The China Challenge: Shaping the Choices of a Rising Power
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“A standout . . . a balanced, informative, and highly intelligent guide to dealing with China.”―Fareed Zakaria
Many see China as a rival superpower to the United States and imagine the country’s rise to be a threat to U.S. leadership in Asia and beyond. Thomas J. Christensen argues against this zero-sum vision. Instead, he describes a new paradigm in which the real challenge lies in dissuading China from regional aggression while encouraging the country to contribute to the global order. Drawing on decades of scholarship and experience as a senior diplomat, Christensen offers a compelling new assessment of U.S.-China relations that is essential reading for anyone interested in the future of the globalized world.
The China Challenge shows why China is nowhere near powerful enough to be considered a global “peer competitor” of the United States, but it is already strong enough to destabilize East Asia and to influence economic and political affairs worldwide. Despite China’s impressive achievements, the Chinese Communist Party faces enormous challenges. Christensen shows how nationalism and the threat of domestic instability influence the party’s decisions on issues like maritime sovereignty disputes, global financial management, control of the Internet, climate change, and policies toward Taiwan and Hong Kong.
China benefits enormously from the current global order and has no intention of overthrowing it; but that is not enough. China’s active cooperation is essential to global governance. Never before has a developing country like China been asked to contribute so much to ensure international stability. If China obstructs international efforts to confront nuclear proliferation, civil conflicts, financial instability, and climate change, those efforts will falter, but even if China merely declines to support such efforts, the problems will grow vastly more complicated.
Analyzing U.S.-China policy since the end of the Cold War, Christensen articulates a balanced strategic approach that explains why we should aim not to block China’s rise but rather to help shape its choices so as to deter regional aggression and encourage China’s active participation in international initiatives that benefit both nations.
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have no incentive and no credible threat to invade and occupy each other as they had in the past. Even if we were to accept Mearsheimer’s outdated logic about a zero-sum Sino-American power competition, an active attempt by Washington to harm the Chinese economy and isolate China diplomatically whenever possible, as the United States did to the Soviet Union in the Cold War era, would be extremely ill advised. A straightforward containment effort toward China today would almost certainly fail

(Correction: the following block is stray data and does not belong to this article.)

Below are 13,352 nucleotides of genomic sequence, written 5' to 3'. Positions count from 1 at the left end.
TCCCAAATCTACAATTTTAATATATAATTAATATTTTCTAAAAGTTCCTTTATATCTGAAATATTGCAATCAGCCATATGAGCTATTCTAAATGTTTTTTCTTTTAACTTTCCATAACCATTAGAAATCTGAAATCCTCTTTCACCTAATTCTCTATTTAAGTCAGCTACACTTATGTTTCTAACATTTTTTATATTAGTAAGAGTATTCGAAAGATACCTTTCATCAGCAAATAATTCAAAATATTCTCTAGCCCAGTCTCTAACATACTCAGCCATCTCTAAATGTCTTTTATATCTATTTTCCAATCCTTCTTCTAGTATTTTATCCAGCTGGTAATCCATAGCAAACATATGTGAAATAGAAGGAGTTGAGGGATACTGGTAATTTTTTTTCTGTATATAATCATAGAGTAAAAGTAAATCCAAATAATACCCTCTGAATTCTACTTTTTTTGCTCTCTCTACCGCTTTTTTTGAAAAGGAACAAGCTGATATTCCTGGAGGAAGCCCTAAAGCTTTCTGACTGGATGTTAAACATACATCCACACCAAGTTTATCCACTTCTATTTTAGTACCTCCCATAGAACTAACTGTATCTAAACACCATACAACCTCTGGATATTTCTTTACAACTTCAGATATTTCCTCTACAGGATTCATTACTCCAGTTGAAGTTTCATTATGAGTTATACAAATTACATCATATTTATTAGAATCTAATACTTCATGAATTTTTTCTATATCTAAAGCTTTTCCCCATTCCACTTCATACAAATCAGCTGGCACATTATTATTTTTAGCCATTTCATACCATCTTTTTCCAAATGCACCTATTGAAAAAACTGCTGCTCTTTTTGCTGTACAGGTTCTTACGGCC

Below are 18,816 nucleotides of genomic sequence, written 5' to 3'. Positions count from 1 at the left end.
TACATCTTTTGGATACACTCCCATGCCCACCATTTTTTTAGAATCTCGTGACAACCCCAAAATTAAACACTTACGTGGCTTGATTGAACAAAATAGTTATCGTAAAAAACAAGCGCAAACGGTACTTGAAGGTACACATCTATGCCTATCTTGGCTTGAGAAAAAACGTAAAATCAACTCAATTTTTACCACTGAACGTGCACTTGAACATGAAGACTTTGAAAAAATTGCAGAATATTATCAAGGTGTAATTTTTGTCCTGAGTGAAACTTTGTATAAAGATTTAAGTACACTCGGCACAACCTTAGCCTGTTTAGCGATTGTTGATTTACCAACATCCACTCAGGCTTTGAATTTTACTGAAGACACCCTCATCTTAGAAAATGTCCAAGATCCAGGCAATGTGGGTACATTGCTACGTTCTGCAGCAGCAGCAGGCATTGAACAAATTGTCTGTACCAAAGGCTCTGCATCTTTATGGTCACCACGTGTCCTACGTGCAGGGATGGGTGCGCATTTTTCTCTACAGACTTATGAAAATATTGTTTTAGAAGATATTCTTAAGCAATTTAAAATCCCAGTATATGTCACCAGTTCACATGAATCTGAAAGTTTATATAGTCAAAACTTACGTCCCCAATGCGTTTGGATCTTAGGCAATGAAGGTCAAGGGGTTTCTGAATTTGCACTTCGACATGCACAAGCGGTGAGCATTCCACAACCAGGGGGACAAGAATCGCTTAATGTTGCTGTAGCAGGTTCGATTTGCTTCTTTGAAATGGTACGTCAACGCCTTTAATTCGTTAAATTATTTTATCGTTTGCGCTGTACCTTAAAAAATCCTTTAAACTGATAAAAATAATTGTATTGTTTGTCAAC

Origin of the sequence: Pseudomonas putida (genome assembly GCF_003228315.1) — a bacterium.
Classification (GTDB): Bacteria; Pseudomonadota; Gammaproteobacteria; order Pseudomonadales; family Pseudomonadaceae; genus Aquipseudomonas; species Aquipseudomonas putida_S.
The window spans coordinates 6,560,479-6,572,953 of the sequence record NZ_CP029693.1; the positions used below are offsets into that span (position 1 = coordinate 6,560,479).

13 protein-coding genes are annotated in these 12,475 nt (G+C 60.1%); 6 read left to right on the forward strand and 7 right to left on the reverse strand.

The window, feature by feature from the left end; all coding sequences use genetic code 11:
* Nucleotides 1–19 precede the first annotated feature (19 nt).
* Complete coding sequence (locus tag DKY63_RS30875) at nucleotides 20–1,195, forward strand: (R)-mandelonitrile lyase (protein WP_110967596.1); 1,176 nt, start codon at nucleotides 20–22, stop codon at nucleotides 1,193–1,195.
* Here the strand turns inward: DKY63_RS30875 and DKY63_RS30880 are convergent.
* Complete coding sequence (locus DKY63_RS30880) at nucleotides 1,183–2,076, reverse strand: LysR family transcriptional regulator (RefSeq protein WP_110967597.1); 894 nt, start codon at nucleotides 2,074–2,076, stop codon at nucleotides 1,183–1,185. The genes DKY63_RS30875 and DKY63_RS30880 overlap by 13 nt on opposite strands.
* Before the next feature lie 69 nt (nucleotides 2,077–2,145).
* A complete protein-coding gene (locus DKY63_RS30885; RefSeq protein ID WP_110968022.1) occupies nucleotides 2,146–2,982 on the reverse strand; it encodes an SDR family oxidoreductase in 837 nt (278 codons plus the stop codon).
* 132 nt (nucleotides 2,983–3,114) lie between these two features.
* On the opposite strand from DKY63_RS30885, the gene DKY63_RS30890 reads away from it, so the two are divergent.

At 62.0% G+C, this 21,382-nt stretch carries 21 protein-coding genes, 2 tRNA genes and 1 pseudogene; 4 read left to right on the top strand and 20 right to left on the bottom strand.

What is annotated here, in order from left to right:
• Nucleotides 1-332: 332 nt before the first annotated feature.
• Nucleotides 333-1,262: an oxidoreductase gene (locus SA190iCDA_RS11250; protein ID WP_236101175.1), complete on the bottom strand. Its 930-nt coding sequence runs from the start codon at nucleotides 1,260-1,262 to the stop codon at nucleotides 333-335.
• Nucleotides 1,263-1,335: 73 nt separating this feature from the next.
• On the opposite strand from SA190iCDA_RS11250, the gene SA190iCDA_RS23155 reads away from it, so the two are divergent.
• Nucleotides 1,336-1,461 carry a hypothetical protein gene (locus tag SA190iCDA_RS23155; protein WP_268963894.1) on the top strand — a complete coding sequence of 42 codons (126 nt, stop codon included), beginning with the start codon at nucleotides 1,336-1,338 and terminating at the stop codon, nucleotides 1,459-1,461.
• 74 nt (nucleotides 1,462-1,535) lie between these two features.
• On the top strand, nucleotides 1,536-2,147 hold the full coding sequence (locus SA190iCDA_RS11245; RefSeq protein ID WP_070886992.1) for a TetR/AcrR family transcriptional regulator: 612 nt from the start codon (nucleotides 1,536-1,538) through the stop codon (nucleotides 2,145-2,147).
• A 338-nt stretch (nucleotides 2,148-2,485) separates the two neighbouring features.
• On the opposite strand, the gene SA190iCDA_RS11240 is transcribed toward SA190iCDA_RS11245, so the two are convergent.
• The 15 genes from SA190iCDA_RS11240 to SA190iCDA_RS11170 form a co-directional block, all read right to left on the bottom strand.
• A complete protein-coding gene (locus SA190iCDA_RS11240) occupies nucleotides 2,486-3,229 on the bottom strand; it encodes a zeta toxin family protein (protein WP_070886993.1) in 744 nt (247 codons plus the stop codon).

http://www.ft.com/intl/cms/s/0/200c0ae8-b485-11e1-bb2e-00144feabdc0.html#axzzlzwAOLvm9. 50. See Tai-ming Cheung, “What the J-20 Says About China’s Defense Sector,” China Real Time Report, January 13, 2011; see also Phillip C. Saunders and Joshua K. Wiseman, Buy, Build, or Steal: China’s Quest for Advanced Military Aviation Technologies (Washington, DC: National Defense University Press, 2011). 51. Zachary Fryer Biggs, “U.S. Military Goes on Cyber Offensive,” Defense News, March 24, 2012,
institutions in the past few decades, and for the first time university professors can live solidly middle-class lives in China’s largest cities. But Chinese academic culture emphasizes numerical measures of success, such as quantity of publications, rather than originality of thought. It has neither well-developed professional norms nor regulatory oversight to prevent fraud, plagiarism, or other forms of intellectual property theft. Without such institutions, China is unlikely to produce top
around the country because drivers had trouble seeing oncoming cars even during normal daylight hours. The government was surprisingly open and self-critical in reporting the issues.50 That experience gave me some hope that perhaps the ground-level air pollution crisis in China would motivate Beijing to address global warming issues at the same time. My hopes were greatly tempered when I returned home and hosted a meeting at Princeton of physical and social scientists wrestling with the issue of
Chinese solar panels, cells, and wafers in mid-2013 in retaliation, China suggested it might retaliate against the European wine industry, with negative repercussions for Italy and France. Even the biggest victim of Chinese dumping within the EU, Germany, was reluctant to level tariffs because of potential retaliation by China against German machine exports. As a result, the two sides were able to settle the dispute several weeks later in terms considered largely favorable to Chinese